There are a couple of events this weekend that might be of interest to readers.
Tonight, there will be a discussion of borrowing in the digital age: Hallowed Ground? The Library of the Future. This free event starts at 8pm tonight, Friday 23 September at the Customs House Library.
Robert Adamson, the winner of the Blake Poetry Prize, will talk about poetry and spirituality with Judith Beveridge, poetry editor of Meanjin, at The National Art School in Darlinghurst. This is a free event from 2-3pm Saturday 24 September 2011.
The UTS: Sydney International Animation Festival kicks off today and finishes on Monday 26 September. There will be expert panels and Q&A sessions as well as a showcase of work by UTS students.
This Saturday is also the start of the Art And About month. There will be installations and activities around Sydney.
As a new feature we are planning on writing a short post each Tuesday morning detailing all the book related news of the past week. Interviews, poems, articles and anything related to reading, writing and authors will be posted. We kick things off a bit late this week Continue reading
At Mycroft Books we are fans of printed text. Bound books, pamphlets, the search through dusty stacks for that elusive great book, the smell of an old hardcover, the slight crack of glue in the spine when you open a book for the first time…
While 140 characters might not provide much chance to write Twitter can be a good way to learn more more about your favourite authors – upcoming readings, new projects, points of inspiration, as well as other writers to follow and read.
“Forget your personal tragedy. We are all bitched from the start and you especially have to be hurt like hell before you can write seriously. But when you get the damned hurt use it— don’t cheat with it. Be as faithful to it as a scientist— but don’t think anything is of any importance because it happens to you or anyone belonging to you.”
– Ernest Hemingway
Hemingway was not one for pretension, literary or otherwise. In a famous incident at Costello’s, a New York writers’ haunt, he found just the opportunity to make those feelings known. After drinking in back with friends, he passed John O’Hara at the bar. O’Hara was carrying an Irish blackthorn walking stick (shillelagh) and Hemingway began to mock him for it. Defensively, O’Hara claimed that it was “the best piece of blackthorn in New York.” Hemingway immediately bet him fifty dollars that he could break it with his bare hands. Then in one swift move he smashed the walking stick against his own head, snapping it in half. The broken pieces hung over Costello’s bar for many years.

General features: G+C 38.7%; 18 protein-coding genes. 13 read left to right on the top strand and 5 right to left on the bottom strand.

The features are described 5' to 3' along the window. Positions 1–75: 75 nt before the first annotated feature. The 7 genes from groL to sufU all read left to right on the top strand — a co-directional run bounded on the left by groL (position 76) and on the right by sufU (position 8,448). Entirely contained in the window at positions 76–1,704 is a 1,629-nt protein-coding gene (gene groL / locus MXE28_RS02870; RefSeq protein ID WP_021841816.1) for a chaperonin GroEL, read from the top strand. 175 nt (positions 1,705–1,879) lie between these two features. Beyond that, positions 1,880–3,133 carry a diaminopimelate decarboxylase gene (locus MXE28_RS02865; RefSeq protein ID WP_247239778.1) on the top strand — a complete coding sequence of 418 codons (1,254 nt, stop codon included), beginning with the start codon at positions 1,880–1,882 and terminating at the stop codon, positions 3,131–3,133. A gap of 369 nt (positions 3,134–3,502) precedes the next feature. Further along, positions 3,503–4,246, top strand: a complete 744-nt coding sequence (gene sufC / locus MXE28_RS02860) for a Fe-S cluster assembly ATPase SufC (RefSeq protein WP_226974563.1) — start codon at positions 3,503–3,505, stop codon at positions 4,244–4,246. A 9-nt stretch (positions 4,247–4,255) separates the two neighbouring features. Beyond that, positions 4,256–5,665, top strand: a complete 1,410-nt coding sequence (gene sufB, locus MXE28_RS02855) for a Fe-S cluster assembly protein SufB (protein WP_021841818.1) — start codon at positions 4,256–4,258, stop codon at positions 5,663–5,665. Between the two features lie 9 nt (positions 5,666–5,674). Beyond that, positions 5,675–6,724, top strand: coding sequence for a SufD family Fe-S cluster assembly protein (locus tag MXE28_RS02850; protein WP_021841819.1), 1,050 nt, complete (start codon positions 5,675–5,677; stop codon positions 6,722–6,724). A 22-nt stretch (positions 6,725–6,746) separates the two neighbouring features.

He was, however, fond of mojitos, a drink invented at La Bodeguita del Medio in Havana, Cuba, where Hemingway drank them:
6 fresh mint sprigs
1 oz. lime juice
3/4 oz. simple syrup
2 oz. light rum
Crush 5 mint sprigs into the bottom of a chilled highball glass. Pour in lime juice, simple syrup, and rum. Fill glass with crushed ice. Garnish with lime wedge and remaining mint sprig. Sometimes a splash of club soda is added.
Just a little something for a Friday afternoon, or perhaps for a sunny spring weekend.
In German towns you will see bookshelves that are actually small libraries. They are called “Open Bookshelves” and people are free to take or leave books here at any time of the day or night.
The concept was first trialled in Graz, Austria and are seen as a kind of ‘social sculpture’ with the variety of books representative of the people in the town who use the library.
With one exception there has been no graffiti or destruction of books and a small anonymous group of guardians ensure that no objectionable books are left on the shelves and that the glass doors are cleaned.
“The next real literary ‘rebels’ in this country might well emerge as some weird bunch of anti-rebels, born oglers who dare somehow to back away from ironic watching, who have the childish gall actually to endorse and instantiate single-entendre principles. Who treat of plain old untrendy human troubles and emotions in U.S. life with reverence and conviction. Who eschew self-consciousness and hip fatigue. These anti-rebels would be outdated, of course, before they even started. Dead on the page. Too sincere. Clearly repressed. Backward, quaint, naive, anachronistic. Maybe that’ll be the point. Maybe that’s why they’ll be the next real rebels. Real rebels, as far as I can see, risk disapproval. The old postmodern insurgents risked the gasp and squeal: shock, disgust, outrage, censorship, accusations of socialism, anarchism, nihilism. Today’s risks are different. The new rebels might be artists willing to risk the yawn, the rolled eyes, the cool smile, the nudged ribs, the parody of gifted ironists, the ‘Oh how banal.’ To risk accusations of sentimentality, melodrama. Of overcredulity. Of softness. Of willingness to be suckered by a world of lurkers and starers who fear gaze and ridicule above imprisonment without law. Who knows.”
– David Foster Wallace, E Unibus Pluram: Television and U.S. Fiction
A great poem makes us experience a moment, and a great short story makes us experience an epiphany, and a great novel makes us experience an entire other life.